Far beyond fitting into the standard American womanhood, whatever that is, my actual gender expression is a sort of exaggerated femininity. Like Dolly Parton and Miss Piggy, I feel the most myself in bright make-up, big hair and sexy clothes.

Many queer women (and people) cannot relate to the standards of beauty and femininity that society promotes. Queer folks come in all shapes, sizes and gender presentations and the standards of beauty are not representative of actual human diversity.

Legendary storyteller Shonda Rhimes is partnering with Dove to shift the power of media representation from Hollywood into the hands of real women. Using an all female crew, Dove is helping open up the conversation about the effects of gender stereotypes. Meet Kylee!

Kylee Howell’s story is the second film from Dove Real Beauty Productions and empowers others to find their real beauty. It is a powerful message of non-conformity, self-assurance and shedding the narrow definitions of beauty imposed on herself and other women in her community. It also has a really sweet message from her mom.

I love this video—Kylee is a dapper stylish barber who had to unlearn gender stereotypes to become herself.

Quentin Crisp said, “Style is being yourself on purpose.” I really believe that you have to let go of everyone else’s expectations of you and fitting into stereotypes in order to truly discover your own style. This is so difficult in a culture that commodifies insecurity and prizes fitting in. Thank goodness for the internet and the ability to see so many gorgeous people out there working their own looks, their own gender and their own idea of how to be a woman/man/limitless gender they want.

If you have been struggling to overcome stereotypes and let your unique beauty shine, I highly recommend figuring out who the “right” group is for you. When you’re feeling good, write down who your body positive, supportive, style encouraging friends are. Who in your life believes in an expansive definition of beauty? Write it down and put that list someplace you can see it next time you need encouragement, or some folks to go out with wearing your first sleeveless top (or whatever your equivalent of a sleeveless top may be).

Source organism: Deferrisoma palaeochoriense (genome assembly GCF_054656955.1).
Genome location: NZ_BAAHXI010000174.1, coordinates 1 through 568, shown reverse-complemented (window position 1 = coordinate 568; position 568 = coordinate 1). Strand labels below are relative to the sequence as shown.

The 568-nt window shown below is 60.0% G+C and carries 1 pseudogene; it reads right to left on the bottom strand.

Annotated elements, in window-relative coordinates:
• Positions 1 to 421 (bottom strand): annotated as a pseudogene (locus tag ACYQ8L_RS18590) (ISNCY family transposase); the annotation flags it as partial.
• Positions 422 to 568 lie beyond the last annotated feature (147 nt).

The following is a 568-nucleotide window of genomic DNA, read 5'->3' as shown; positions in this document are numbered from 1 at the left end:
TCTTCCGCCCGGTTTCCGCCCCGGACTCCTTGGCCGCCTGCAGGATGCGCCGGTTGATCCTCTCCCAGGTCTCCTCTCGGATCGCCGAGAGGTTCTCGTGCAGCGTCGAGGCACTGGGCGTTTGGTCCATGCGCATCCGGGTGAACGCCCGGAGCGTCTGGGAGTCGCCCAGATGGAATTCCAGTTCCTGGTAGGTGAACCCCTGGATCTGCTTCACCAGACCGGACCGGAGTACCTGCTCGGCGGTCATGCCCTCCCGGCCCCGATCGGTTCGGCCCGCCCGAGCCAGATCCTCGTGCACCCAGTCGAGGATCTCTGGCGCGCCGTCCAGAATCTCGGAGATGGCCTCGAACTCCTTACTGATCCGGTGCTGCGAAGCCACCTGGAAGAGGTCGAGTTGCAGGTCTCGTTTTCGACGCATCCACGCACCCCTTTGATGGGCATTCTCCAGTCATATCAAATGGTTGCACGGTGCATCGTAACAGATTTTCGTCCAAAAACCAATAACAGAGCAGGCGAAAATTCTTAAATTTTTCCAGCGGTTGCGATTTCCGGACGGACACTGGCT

When I walk into the room doing my style and not stereotypes, I’m writing the conversation instead of landing in a narrative laid out by stereotypes. I am showing people I am bold, I take risks, and I am confident. I know now that fuzzy ponytail holder thing I was rocking in sixth grade was a stylish risk and it was fiercely nonconforming.

Photo by Jes Baker.

I was selected for this opportunity as a member of CLEVER and the content and opinions expressed here are all my own.

2013-10-24

FEMME SEX WEEK: My Experience with Getting Femme Visibility on the Streets

After the success of FAT SEX WEEK and GAY SEX WEEK it only made sense to round out the trifecta with FEMME SEX WEEK. Check out the tag to see all of the entries in this topic and check back soon for more amazing Femme sex talk!

This weekend I was in front of the camera for a lifestyle shoot for the New York Toy Collective (more on their products and a behind the scenes video from the shoot later on in FEMME SEX WEEK). One of my favorite parts of a photo shoot is the chance to hang out with folks I don’t see much and meet new people with an immediate ice breaker–working together on a photo shoot.

While I was getting my make-up done somehow the topic turned to people getting picked up on the street, namely how one of the other models had been picked up on the street and on the train, in the same day, by two different femmes. One of which they ended up sleeping with. I was so impressed! It feels like an urban legend, a hot Femme just rolling up on a cute queer and making their desire known in an intentional way–AND WINNING. (Where winning, here, is both of them getting laid.)